Editor: P. Toye and A. Seay
Author:N/A ISBN: (10) 1-885207-630-5 Published: 1995 Paper: Printed on acid free paper Binding: Library bindings with gilt finish See sample pages:
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The years between 1946 and 1964 are some of the most important for the study of the State of Israel. This collection of primary source documents focuses on the great diplomatic and territorial problems of the period including: the 1947 United Nations Partition Plan; the positions of Israel and Jordan regarding the West Bank and Gaza; the relationship of the refugee problem to the border problem; territorial adjustments for the benefit of Arab frontier villages; implications of the armistice lines for border settlements; and Soviet interest and alliances and Great Power conflict.
This collection of documents covers the period from 1946 to 1964, focusing on the borders of the Palestine Mandate and, following its creation in 1948, the state of Israel. The question of the final territorial configuration of Israel and its Arab neighbours is at the forefront of today´s political negotiations, stimulating new interest in their historical origins.
The documents focus on two different types of borders; those that coincided with the British Mandate for Palestine, and the lines that resulted from the war-won divisions of land following the 1949 cease-fire and the final location of the opposing armies. The armistice lines basically followed the course of mandate boundaries with Transjordan, Syria and Lebanon with small modifications. The operative border between Israel and Jordan on the West Bank was based exclusively on an armistice line that had no geographical or historical foundations. Complications arose, in part, because of the vagueness of the original definitions of the mandatory boundaries, and from the slipshod way in which the armistice lines were depicted cartographically by the negotiators in 1949. These lines were determined by senior military staff from each side and United Nations mediators, often without regard to significant geographical considerations or the distribution and interest of local populations. In addition, thick pencils were often used to draw on small-scale maps permitting legitimate differences in interpretations created by lines on the maps that were actually several kilometres wide on the ground. As far as Israel and Jordan were concerned, the differences in alignment between the mandate boundary of 1921 and the 1949 armistice line only became apparent in the run-up towards their recent boundary settlement. During the period covered by this collection of documents, the major events that established Israel´s modern borders were the 1947 United Nations Partition Plan, the war that followed the creation of Israel in 1948 and the subsequent United Nations Armistice Agreements negotiated between Israel and each of its Arab neighbours: Lebanon, Syria, Jordan and Egypt. During the years from 1949 until 1967, there were only minor alterations to these borders.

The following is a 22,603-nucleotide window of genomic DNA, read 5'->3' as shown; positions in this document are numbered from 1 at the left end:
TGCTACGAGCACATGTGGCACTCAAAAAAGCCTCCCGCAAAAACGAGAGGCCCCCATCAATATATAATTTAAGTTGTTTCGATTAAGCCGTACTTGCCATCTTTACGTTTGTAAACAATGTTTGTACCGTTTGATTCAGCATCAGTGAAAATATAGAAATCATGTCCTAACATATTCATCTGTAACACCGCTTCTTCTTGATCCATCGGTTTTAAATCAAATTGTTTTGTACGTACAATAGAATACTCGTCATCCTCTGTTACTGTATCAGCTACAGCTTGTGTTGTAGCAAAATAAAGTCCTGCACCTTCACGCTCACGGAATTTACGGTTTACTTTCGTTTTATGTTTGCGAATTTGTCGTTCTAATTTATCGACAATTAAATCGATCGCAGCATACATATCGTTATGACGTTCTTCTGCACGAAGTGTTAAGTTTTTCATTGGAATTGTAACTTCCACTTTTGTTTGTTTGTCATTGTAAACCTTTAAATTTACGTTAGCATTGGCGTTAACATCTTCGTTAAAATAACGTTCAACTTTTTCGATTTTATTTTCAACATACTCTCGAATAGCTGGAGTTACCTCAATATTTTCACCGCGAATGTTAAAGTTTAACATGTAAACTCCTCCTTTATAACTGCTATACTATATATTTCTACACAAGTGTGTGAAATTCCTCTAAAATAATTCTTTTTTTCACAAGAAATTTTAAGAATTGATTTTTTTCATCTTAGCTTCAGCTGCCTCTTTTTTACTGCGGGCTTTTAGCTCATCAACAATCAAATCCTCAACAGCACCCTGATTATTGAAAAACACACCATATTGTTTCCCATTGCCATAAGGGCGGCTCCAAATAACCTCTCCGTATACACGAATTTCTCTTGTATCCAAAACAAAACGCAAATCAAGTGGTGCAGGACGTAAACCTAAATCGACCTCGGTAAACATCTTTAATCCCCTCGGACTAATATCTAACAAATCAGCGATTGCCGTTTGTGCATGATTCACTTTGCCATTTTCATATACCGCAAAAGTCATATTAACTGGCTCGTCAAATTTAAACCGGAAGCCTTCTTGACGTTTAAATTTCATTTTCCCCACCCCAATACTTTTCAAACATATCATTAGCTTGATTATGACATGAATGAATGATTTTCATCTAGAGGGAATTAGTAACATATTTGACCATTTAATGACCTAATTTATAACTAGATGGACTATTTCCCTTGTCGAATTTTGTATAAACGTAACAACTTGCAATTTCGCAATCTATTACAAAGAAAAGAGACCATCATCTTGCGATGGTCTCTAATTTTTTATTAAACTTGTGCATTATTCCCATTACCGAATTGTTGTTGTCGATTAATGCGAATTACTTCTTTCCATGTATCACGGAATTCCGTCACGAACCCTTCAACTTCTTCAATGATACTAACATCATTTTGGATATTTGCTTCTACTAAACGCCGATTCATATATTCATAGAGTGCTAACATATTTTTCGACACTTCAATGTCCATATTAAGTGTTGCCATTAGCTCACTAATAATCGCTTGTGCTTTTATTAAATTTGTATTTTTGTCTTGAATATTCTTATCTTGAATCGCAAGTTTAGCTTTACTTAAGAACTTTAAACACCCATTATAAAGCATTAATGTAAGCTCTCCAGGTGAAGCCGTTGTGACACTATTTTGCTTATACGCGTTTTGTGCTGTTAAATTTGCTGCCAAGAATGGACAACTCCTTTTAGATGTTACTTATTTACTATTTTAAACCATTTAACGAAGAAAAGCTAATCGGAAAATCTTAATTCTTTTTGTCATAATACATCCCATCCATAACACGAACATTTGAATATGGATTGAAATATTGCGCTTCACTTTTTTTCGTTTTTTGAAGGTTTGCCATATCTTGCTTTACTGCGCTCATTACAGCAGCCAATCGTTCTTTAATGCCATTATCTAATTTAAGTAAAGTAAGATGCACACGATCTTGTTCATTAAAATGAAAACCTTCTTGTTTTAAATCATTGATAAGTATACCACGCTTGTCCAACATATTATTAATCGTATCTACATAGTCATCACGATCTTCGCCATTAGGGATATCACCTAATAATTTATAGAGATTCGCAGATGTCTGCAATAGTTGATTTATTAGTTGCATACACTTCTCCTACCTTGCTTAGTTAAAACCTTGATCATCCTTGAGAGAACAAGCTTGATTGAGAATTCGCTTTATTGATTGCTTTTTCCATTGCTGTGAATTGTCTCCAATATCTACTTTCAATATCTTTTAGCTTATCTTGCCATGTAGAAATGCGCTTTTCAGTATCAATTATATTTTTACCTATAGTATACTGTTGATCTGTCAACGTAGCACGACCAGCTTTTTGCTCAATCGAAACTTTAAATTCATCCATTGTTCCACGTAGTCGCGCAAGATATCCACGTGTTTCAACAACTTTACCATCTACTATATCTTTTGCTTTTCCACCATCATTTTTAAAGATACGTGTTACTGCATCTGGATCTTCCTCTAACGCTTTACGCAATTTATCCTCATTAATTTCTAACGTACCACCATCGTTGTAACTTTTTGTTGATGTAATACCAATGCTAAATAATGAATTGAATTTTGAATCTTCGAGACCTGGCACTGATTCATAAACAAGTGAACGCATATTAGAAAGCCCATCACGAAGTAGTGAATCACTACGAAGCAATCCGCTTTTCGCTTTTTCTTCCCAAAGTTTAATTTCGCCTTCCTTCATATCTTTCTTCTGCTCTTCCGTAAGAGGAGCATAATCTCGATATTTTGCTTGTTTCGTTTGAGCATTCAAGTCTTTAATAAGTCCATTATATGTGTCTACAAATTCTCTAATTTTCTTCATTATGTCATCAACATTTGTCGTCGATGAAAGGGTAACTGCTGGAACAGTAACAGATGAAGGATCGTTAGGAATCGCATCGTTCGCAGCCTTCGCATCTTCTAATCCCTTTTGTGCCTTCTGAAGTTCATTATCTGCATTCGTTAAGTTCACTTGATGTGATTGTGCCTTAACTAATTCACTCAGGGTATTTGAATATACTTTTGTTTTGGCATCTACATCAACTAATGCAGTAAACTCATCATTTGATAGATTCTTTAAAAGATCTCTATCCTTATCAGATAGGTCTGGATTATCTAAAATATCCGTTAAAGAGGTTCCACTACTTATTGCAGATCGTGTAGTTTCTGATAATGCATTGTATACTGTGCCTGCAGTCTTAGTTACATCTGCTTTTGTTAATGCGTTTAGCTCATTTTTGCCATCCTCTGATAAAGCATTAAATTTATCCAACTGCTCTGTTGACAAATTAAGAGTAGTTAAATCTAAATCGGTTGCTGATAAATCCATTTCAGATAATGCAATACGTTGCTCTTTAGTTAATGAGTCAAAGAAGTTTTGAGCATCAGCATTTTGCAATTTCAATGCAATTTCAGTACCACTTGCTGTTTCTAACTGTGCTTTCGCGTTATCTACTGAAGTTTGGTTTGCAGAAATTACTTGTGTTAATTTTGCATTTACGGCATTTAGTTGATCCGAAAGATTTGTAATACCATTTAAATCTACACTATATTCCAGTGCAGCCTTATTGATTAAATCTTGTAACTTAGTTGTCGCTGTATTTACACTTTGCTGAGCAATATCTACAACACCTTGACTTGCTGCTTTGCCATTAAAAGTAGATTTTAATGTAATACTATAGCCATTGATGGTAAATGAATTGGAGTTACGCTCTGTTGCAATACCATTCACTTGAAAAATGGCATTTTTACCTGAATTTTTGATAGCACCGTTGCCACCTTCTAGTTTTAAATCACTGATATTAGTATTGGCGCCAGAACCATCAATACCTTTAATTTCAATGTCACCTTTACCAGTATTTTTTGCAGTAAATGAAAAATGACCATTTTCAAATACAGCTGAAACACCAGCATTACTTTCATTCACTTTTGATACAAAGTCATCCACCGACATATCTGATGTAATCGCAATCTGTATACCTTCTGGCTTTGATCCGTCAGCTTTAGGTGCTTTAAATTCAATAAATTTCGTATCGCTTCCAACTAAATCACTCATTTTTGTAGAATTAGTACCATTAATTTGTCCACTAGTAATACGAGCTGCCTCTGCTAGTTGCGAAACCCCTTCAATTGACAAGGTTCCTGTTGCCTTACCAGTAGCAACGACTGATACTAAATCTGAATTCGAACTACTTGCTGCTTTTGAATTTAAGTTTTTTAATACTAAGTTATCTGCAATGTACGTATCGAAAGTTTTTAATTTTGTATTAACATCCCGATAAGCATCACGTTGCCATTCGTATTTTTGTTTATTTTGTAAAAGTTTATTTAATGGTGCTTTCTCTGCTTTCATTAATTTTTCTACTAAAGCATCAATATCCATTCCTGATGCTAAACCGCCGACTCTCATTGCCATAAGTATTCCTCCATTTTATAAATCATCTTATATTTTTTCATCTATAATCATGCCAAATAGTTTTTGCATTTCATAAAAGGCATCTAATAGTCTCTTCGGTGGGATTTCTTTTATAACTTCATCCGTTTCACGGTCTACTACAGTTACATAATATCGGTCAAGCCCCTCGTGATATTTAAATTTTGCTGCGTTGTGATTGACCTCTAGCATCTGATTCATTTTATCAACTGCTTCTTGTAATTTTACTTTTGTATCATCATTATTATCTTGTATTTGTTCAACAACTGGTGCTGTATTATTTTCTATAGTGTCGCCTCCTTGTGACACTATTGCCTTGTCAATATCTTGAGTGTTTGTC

Arrangement of volumes
Volume 1: April 1946 to December 1947 Volume 2: January to December 1948 Volume 3: January to December 1949 Volume 4: January to December 1950 Volume 5: January 1951 to December 1952 Volume 6: January 1953 to December 1954 Volume 7: January to June 1955 Volume 8: July to December 1955 Volume 9: January 1956 to December 1959 Volume 10: January 1960 to December 1964